Even the most beautiful beaches in Hawaii are rampant with e. coli and other bacteria, a new study reports
Nothing says summer like long days spent at the beach—sun, sand, and surf provide the perfect way to relax and get your vitamin D (not to mention gorgeous beachy hair). But you may be getting more from your afternoon at the beach than you bargained for: After surveying popular beaches in Hawaii, researchers from the University of Hawaii found that bacteria love the beach just as much as humans do. Turns out, the sand contained high levels of nasty bugs like E. coli.
The researchers discovered that warm, moist sand provides the ideal breeding ground for bacteria brought in by waste water run-off, sewage, or garbage dumped on the beach. "Beach sand needs to be considered carefully in assessing its impact on public health," cautioned lead author Tao Yan, Ph.D. The side effect from your perfect afternoon in contaminated sand? Things like diarrhea, vomiting, rashes, and infections, the study authors warn. (It's even one of 4 Surprising Causes of Urinary Tract Infections—ew!)
But don't freak out and cancel that trip to Cabo just yet, says Russ Kino, M.D., the medical director of the Emergency Department at Providence Saint John's Health Center in Santa Monica, CA. "There's nothing to worry about from walking or playing on the beach," he says. "If you have an open wound on your legs or feet then there is a risk of infection, but just walking around the beach? Forget it. You're safe."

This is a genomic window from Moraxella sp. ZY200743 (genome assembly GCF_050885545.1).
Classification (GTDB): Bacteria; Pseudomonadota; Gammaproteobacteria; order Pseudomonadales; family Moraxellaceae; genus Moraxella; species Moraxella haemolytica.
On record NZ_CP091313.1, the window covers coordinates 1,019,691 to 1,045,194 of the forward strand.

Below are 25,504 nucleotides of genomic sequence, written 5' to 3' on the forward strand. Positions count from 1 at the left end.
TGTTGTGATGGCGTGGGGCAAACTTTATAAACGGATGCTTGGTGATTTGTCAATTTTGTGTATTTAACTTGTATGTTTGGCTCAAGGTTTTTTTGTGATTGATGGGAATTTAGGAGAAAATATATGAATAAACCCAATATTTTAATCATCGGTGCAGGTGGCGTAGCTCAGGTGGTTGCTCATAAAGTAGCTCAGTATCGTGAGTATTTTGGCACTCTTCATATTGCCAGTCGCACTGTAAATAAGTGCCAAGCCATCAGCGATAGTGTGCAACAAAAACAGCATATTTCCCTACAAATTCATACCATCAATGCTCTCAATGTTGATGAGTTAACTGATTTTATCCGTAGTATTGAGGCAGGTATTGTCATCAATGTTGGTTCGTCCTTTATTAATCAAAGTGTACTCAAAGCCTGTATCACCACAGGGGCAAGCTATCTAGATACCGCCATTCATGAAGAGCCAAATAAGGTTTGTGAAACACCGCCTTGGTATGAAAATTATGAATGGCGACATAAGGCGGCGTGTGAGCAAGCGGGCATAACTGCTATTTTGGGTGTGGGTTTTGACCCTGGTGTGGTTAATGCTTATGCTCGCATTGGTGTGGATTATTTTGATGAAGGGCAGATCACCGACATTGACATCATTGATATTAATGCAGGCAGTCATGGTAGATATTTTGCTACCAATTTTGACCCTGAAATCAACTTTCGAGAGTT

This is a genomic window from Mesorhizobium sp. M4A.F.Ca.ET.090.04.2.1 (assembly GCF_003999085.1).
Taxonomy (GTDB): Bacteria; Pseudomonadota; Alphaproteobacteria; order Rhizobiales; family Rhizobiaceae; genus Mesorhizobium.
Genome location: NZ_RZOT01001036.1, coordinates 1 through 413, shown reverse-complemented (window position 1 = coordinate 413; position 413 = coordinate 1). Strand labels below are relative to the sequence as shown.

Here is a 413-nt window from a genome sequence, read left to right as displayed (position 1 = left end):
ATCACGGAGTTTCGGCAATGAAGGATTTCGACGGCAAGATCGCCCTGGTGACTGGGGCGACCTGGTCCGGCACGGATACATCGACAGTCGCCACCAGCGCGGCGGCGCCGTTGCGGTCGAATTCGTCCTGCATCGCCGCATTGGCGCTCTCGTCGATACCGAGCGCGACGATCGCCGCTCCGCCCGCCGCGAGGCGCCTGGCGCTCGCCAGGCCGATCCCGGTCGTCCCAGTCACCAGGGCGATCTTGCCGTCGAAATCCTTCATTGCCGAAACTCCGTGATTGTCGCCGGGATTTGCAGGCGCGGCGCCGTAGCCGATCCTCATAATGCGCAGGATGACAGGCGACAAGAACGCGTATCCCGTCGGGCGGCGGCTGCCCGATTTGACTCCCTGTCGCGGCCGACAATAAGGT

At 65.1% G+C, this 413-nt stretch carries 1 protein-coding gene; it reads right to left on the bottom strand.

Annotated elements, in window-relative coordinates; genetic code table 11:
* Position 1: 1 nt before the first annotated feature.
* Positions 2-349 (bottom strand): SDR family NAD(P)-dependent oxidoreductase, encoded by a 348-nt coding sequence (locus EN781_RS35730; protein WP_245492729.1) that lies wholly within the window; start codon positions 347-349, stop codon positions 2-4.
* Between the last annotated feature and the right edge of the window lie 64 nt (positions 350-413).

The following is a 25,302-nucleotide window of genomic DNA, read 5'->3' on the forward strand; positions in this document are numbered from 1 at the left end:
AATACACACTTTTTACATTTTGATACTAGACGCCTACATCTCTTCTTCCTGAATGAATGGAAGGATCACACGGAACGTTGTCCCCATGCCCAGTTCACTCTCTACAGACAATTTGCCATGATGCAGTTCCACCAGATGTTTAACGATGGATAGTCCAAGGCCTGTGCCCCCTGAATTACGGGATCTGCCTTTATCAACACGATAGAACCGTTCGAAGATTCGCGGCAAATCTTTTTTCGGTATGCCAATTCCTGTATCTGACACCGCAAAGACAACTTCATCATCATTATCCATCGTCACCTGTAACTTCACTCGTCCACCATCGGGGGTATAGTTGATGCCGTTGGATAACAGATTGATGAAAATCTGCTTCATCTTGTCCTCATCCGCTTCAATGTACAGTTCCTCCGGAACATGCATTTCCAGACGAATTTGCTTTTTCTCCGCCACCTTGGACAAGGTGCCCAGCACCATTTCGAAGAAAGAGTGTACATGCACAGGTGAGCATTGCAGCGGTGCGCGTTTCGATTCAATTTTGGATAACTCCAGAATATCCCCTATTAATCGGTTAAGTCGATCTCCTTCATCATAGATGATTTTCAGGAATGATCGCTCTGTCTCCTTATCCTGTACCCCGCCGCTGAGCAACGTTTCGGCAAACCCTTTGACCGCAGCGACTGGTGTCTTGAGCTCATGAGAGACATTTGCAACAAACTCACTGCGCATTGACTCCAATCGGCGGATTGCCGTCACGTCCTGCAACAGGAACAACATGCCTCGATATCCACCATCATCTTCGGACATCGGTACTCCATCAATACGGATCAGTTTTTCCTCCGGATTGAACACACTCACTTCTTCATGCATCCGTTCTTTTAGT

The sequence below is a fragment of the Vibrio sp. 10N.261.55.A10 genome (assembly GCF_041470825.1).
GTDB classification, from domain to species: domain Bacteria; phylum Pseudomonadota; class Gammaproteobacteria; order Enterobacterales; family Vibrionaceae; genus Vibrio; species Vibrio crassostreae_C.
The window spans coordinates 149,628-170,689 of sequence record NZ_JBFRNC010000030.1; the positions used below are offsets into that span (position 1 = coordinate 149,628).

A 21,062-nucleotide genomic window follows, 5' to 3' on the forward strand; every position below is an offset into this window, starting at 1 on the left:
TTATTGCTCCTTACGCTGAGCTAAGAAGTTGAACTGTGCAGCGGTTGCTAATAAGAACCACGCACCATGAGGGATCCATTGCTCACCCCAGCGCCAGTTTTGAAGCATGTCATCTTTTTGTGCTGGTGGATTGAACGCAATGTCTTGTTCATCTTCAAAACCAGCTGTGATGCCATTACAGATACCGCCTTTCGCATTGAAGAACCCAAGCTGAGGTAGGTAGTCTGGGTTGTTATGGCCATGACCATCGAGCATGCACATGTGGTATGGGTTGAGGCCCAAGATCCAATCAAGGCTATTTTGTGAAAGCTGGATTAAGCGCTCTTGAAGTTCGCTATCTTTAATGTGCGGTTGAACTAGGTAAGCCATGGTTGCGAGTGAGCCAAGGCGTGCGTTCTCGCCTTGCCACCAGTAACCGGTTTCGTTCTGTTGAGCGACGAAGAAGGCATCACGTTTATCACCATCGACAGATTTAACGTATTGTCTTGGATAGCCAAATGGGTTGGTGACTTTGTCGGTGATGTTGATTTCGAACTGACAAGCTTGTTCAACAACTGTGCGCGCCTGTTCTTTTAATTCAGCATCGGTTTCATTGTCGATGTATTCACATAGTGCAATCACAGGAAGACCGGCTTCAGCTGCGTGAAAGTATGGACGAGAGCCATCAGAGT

He doesn't dispute that there are poop germs (and worse) on beaches, but he says that our built-in safety system—our skin—does a great job of keeping germs out. Even if you're doing something a little more dirty, like letting your friends bury you in the sand, enjoying a picnic on the beach, or having a romantic (ahem) moment, you're more likely to get sick from the activity than you are from the sand, according to Kino. (Sorry to burst your bubble, but here are 5 Realities About Sex on the Beach.)
"Honestly, the biggest risk from the beach is a sunburn," he says, adding that his number one tip for beach safety is to wear a hat and shirt with UPF protection and a good sunscreen, as melanoma is still the number one cancer killer of women under 35 years of age.
The study concludes that you'll be safer in the water than out, but Kino disagrees. "There are some aggressive, dangerous bacteria found in water—particularly warm ocean water," he says. (And not just in the ocean—read up on The Gross Parasite Found in Swimming Pools.)
All beach-goers, whether they're in the sand or surf, should know the signs of infection, he says. If you have a wound that is hot, painful, red and/or leaking discharge, you should see a doctor immediately.
But, realistically, there is no reason to let a fear of germs keep you from enjoying a beach trip, Kino adds, as long as you're taking reasonable precautions like using a clean blanket as a barrier between you and the sand, using clean water and band-aids to treat any cuts or scrapes, and wearing sandals when walking.